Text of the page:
Gardening, be it for shrubs, trees, flowers, or vegetables, can be a very relaxing and rewarding activity. The smell of the dirt under our fingers as you plant seeds and pull up weeds, the thrill of the watching the tiny plants start to come up, and the pleasure you take in the results of your efforts, all make gardening an affordable and pleasurable past time. here’s a few useful pointers.
Before planting anything, clean up as much as possible the area where you plan on having flowers or any other delicate plants. Remove all the weeds and the grass if you think it is necessary. Your flowers should not have any competitors for the nutrients they need while they grow.
Choose plants and flowers that complement the colors of your home. Flowers that are pink or fuchsia, may go very well with your burgundy shudders. Tying in the colors of plants and flowers that you choose to harmonize with your house, will save you a lot of time at the garden center by simplifying your plant choices.
Feed your plants. The way your plants are growing can tell you what nutrients are lacking and need replacing. Some plants take up a lot of nutrients early in the growing season and quickly need a new supply. Look for signs of deficiency such as yellowing leaves and stunted growth. Feed the plant with a general purpose fertilizer, unless it has specific requirements. Foliage plants, for instance, prefer a fertilizer that is high in nitrogen.
Divide large clumps of perennials. Some perennial plants lose vigor and flower less well if the clump becomes too large. Plants like Shasta daisies, bearded irises, phlox, chrysanthemum and coneflower benefit from being divided every three years. Without division they become congested, and the center of the clump will begin to die out. Simply dig the entire plant out, keeping the root ball intact, and divide it into pieces using a shovel. By doing this, you will have at least two or three new plants!
Pick garden vegetables often and early. While immature, many types of vegetables are very tasty in their young phase. Snap peas, little summer squash, cucumbers, and budding broccoli can be picked to keep the plants in a state of reproduction for a longer period of time. This will also increase yields with a second harvest off of the same plants.
If you want to grow fruit trees but have limited space on your property, consider dwarf fruit trees. Many fruit trees are available in dwarf varieties, including apple, peach and pear. These trees typically reach approximately three to eight feet. Not only do they take up less room and produce lots of delicious fruit, but their low height makes it easier to harvest the fruit.
An excellent garden shouldn’t begin from plants. They should begin from seeds. Planting seeds is the most eco-friendly way to start a new garden. Plastics from nurseries aren’t recycled often, which causes them to go into landfills; so try starting with seeds, or buying from organic nurseries.
It is important to follow the instructions on your chemicals and tools closely, especially if you are new to gardening. Some of the chemicals in these products can cause skin irritation, or worse, if you fail to take this simple precaution. Directions, especially safety rules, are there for your own good, so make sure you follow instructions on your tools and chemicals to the letter.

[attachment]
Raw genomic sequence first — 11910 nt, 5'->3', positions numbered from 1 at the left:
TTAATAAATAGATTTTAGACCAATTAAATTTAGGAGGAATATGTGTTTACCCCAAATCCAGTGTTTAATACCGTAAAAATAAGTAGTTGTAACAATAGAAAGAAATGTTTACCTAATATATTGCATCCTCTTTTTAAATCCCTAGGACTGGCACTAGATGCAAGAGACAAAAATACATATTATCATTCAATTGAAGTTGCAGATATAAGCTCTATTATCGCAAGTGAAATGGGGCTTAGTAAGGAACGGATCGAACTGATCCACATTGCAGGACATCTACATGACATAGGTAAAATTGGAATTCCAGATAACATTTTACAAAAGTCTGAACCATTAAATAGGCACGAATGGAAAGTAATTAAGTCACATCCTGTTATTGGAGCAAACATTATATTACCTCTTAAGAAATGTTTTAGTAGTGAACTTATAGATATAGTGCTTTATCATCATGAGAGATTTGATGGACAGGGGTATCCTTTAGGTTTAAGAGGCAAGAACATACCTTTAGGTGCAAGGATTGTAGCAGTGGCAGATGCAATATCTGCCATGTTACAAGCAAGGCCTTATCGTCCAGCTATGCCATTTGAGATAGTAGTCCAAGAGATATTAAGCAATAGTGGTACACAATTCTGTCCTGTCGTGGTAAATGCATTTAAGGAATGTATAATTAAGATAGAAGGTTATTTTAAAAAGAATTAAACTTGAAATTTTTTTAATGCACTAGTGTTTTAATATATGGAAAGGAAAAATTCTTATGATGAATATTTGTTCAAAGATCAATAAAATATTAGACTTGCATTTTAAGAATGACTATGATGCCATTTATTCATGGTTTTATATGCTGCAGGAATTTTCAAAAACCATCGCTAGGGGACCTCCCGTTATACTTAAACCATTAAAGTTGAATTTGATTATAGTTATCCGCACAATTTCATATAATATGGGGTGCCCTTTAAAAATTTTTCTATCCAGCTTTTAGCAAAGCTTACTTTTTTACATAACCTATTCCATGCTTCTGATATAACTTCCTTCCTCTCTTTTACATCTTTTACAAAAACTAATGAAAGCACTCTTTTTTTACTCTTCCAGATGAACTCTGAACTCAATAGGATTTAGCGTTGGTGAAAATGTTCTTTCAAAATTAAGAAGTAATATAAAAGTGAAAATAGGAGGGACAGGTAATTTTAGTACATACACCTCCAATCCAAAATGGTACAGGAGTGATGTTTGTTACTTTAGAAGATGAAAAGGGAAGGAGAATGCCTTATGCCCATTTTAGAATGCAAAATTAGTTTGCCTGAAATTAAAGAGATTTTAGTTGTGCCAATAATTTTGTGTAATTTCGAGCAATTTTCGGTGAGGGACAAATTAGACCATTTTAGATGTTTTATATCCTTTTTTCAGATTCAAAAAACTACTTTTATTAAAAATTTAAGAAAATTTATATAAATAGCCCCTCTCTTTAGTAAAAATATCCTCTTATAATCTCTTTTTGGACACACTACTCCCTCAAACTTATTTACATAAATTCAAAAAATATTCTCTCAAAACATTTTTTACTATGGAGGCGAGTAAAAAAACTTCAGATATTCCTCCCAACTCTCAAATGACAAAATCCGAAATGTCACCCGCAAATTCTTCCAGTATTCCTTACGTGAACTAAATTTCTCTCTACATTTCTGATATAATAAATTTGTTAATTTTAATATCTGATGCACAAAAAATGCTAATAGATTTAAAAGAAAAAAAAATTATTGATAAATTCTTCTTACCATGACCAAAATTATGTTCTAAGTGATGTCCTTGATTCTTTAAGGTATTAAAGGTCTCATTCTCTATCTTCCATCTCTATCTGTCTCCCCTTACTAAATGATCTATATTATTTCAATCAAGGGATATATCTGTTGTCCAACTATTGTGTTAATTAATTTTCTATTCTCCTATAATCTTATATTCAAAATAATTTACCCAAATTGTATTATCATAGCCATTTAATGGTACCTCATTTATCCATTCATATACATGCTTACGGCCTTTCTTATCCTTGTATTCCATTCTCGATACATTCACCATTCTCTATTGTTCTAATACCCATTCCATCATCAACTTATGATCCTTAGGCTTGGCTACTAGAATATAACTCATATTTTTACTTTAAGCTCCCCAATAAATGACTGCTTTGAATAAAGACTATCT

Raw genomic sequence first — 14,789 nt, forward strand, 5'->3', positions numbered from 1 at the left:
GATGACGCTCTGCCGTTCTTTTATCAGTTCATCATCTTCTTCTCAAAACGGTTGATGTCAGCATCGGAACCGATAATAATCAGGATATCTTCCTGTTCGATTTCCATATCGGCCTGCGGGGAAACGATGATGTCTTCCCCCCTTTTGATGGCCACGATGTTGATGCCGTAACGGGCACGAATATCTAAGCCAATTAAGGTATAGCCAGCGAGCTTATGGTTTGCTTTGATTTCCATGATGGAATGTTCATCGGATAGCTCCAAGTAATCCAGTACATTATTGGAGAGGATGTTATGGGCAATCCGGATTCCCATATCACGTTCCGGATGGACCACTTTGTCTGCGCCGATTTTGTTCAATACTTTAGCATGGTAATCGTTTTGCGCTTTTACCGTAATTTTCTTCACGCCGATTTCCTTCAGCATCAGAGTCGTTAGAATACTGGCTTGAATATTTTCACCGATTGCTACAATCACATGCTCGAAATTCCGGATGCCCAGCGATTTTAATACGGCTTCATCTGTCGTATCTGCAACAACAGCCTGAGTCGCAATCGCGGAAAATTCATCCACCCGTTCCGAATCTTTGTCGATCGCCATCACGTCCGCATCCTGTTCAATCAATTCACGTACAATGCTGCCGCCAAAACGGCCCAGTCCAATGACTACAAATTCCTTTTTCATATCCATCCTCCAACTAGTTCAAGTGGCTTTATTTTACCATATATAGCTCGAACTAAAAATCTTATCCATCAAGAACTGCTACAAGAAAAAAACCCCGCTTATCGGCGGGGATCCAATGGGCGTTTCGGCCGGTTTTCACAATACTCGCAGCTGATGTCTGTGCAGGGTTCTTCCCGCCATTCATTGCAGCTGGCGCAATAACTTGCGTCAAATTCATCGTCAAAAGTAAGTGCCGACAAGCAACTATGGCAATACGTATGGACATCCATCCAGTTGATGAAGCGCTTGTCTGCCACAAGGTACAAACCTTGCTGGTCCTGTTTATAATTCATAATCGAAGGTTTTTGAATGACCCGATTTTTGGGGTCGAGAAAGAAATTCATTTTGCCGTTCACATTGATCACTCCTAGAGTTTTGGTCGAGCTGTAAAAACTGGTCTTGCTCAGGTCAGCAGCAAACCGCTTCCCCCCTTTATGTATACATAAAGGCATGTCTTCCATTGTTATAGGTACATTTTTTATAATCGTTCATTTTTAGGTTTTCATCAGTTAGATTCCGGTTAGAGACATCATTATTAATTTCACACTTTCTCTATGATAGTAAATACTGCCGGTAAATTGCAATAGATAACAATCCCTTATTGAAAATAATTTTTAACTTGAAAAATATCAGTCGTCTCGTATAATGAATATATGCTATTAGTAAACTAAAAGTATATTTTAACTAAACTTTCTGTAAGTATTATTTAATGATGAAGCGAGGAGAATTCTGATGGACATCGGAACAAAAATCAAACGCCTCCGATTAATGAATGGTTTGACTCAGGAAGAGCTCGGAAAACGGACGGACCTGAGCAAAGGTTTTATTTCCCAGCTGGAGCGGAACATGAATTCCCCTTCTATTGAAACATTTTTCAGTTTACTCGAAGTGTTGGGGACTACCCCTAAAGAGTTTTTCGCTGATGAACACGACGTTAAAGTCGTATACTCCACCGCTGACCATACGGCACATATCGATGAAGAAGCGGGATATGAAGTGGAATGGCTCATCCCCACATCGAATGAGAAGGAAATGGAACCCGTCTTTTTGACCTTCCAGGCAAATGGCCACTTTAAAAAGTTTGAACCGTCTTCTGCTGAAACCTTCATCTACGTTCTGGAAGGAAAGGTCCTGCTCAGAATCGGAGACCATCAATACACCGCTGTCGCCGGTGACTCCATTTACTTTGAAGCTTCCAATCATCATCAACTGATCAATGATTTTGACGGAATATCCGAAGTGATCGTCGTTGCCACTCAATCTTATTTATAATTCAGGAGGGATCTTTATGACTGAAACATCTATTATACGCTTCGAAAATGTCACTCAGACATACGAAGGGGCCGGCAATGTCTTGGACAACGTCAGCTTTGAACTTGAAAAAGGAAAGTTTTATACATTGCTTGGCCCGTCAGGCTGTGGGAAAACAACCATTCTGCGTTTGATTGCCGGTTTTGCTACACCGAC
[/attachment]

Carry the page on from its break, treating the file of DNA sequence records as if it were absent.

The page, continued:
Grow sweet basil easily. Basil is an annual herb, and very sensitive to cold, so try growing it in a pot in a sunny kitchen window. Continuous harvesting of the plant encourages growth so be sure to pick the top leaves constantly. It can be grown in the garden, but beware of lower night-time temperatures as this will cause the entire plant to wilt or even die.
If your gardening boots and gloves are beginning to develop an odor, try using orange slices! Simply place a orange slice in the boot or glove and leave it there overnight. Oranges are ideal for eliminating the unpleasant smells often picked up in a garden. If you don’t have an orange, other citrus fruits like lemons or limes, will work as well.
One way to slowly-water your plant is by using a plastic bottle, such as a 2-liter soda bottle. Punch a few small holes in the bottom of the bottle, fill it to the neck with water and replace the cap. Place it in the soil and use the cap to regulate the flow of water.
When watering plants use recycled water, but avoid re-using water from sources such as baths, washing machines, or dishwashing. These water sources may contain harmful chemicals that can be absorbed into your vegetables such as nitrates and phosphates. This water may even contain pathogens that could harm you or your plants.
Use mulch to fertilize your beds. You have to make sure you spread mulch evenly, as you need a certain quantity and do not want to waste any of it. Sprinkle mulch as best as you can and use a rack to spread it flatly and evenly. Make sure you cover all the areas that need it.
To conserve water when you’re gardening, be sure to use three inches of organic mulch. The mulch will help your plants to absorb the water slowly over time, allowing you to use less water than you normally would. Many natural materials make great mulch, including pine needles and many types of leaves.
When raising an organic garden, sometimes a solution to resolving bad soil is to raise your garden bed. Building a garden bed or roost above the regular soil, can allow you to put your own fertilized soil within the bed without the risk of the soil becoming diluted or mixed in with the surrounding area.
Gardening is a pastime that really gives back. It brings benefits to ourselves, to our family, and to our planet. So, turn your thoughts to outside, and to the pleasure to be had by tending our own piece of the earth, and work on that garden!